Published: Sun, August 13, 2017
Markets | By Noel Gibbs

Wall Street lower on US-North Korea tensions

Wall Street lower on US-North Korea tensions

Technology companies were leading a broad slide in US stocks in early trading Thursday as investors pored over the latest batch of corporate earnings reports.

To that end, gold prices shot up to near $1,300 an ounce - their highest level in several months. The Dow Jones industrial average slid 204.69 points to 21,844.01, just shy of its low point for the day. And when the S&P 500 breaks a streak of 50+ trading days without a 1%+ up move, the index actually averages a decline over the next month and a gain of just 0.86% over the next three months. The major indexes were coming off their biggest single-day decline since May 17.

Hours later, North Korea said it was considering launching missiles at Guam. Australia's S&P/ASX 200 edged down almost 0.1 percent.

The oil cartel's monthly report suggested efforts to drive down the global supply glut were beginning to gain traction.

US DATA: The other potential driver in markets will be upcoming USA economic data, including monthly inflation figures, which could go a long way to determining expectations for the pace at which the Federal Reserve raises interest rates.

On Thursday, the three major USA indexes logged their worst performances since mid-May (http://www.marketwatch.com/story/us-stocks-set-up-for-another-day-of-losses-as-north-korean-tensions-simmer-2017-08-10) in a session dogged by escalating tension between the us and North Korea.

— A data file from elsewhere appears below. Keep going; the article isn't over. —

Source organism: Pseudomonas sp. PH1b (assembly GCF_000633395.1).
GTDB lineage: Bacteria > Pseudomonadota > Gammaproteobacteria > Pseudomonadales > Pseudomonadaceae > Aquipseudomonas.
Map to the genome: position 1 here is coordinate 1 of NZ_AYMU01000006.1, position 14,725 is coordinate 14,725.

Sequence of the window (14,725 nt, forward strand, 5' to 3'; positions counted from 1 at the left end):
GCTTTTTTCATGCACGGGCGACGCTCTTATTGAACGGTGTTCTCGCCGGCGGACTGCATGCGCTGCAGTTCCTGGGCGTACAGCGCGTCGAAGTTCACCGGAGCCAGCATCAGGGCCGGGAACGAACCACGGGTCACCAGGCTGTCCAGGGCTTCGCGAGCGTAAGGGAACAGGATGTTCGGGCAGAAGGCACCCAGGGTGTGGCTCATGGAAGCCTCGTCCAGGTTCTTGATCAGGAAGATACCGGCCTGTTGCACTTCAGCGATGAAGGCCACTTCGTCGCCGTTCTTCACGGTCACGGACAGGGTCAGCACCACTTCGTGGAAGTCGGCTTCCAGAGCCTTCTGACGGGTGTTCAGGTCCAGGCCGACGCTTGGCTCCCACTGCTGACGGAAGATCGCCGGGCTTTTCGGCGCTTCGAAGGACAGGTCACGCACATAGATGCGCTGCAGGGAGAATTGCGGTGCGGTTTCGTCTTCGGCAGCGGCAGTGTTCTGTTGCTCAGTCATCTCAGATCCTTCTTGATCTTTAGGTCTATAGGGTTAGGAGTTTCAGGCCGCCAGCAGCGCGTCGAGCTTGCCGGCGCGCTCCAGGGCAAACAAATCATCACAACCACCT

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Shortly following the violence, the area surrounding the statue was cleared by law enforcement. Mayor Mike Signor announced the death on his Twitter account and urged people to "go home".


US Defence Secretary Jim Mattis, who often has emphasised the devastating costs of any conflict with North Korea, seemed to back up Trump's tone.

On Thursday, U.S. President Donald Trump said his earlier threat to unleash "fire and fury" on North Korea "maybe wasn't tough enough".

Wall Street's widely followed measure of market anxiety, the CBOE Volatility index, was up 0.79 points at 16.77 on Friday, its highest since November. It's still the highest it's been since May. Its biggest drags were Priceline PCLN.O and Walt Disney DIS.N .

The data comes amid tepid inflation that has remained below the Federal Reserve's 2 percent target, despite low unemployment.

"Since these are the stocks that have been in the spotlight the most, they tend to have the most volatility upwards and downwards", said Chris Bertelsen, chief investment officer of Aviance Capital Management in Sarasota, Florida. Natural gas gained 2 cents to $2.82 per 1,000 cubic feet. Universal Health Services picked up $2.26, or 2.1 percent, to $107.63.

Shares of Kohl's were down 8.4 per cent, while Macy's fell 4 per cent after the department store operators reported a fall in sales. The stock lost $5.23 to $101.75. Brighthouse Financial shed $1.03, or 1.8 percent, to $57.47.

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The parliament's majority voted for the bill, which was a response to the US new sanctions against the Islamic Republic. Iran's Deputy Foreign Minister Abbas Araghchi said the bill passed on Sunday had the support of the government.


OIL: Benchmark U.S. crude was down 14 cents to $48.47 a barrel on the on the New York Mercantile Exchange. Brent crude, used to price worldwide oils, added 59 cents to $53.29.

CURRENCIES: The dollar fell to 109.87 yen from 110.48 yen late Tuesday. The euro fell to $1.1797 from $1.1774.

BONDS: Bond prices rose.

Bond prices rose. The yield on the 10-year Treasury note slipped to 2.20 percent from 2.25 percent late Wednesday.

Global markets were sharply lower on Wednesday. Germany's DAX was flat, while France's CAC 40 fell 1.1 percent. Additionally, China weighed in on the standoff, saying in an editorial in state-run Global Times that Beijing will intervene if the USA strikes first against North Korea.

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President Donald Trump tweeted condolences to the troopers' families earlier Saturday. "Go home", he said . We're renegotiating trade deals to make them great for our country and great for the American worker.


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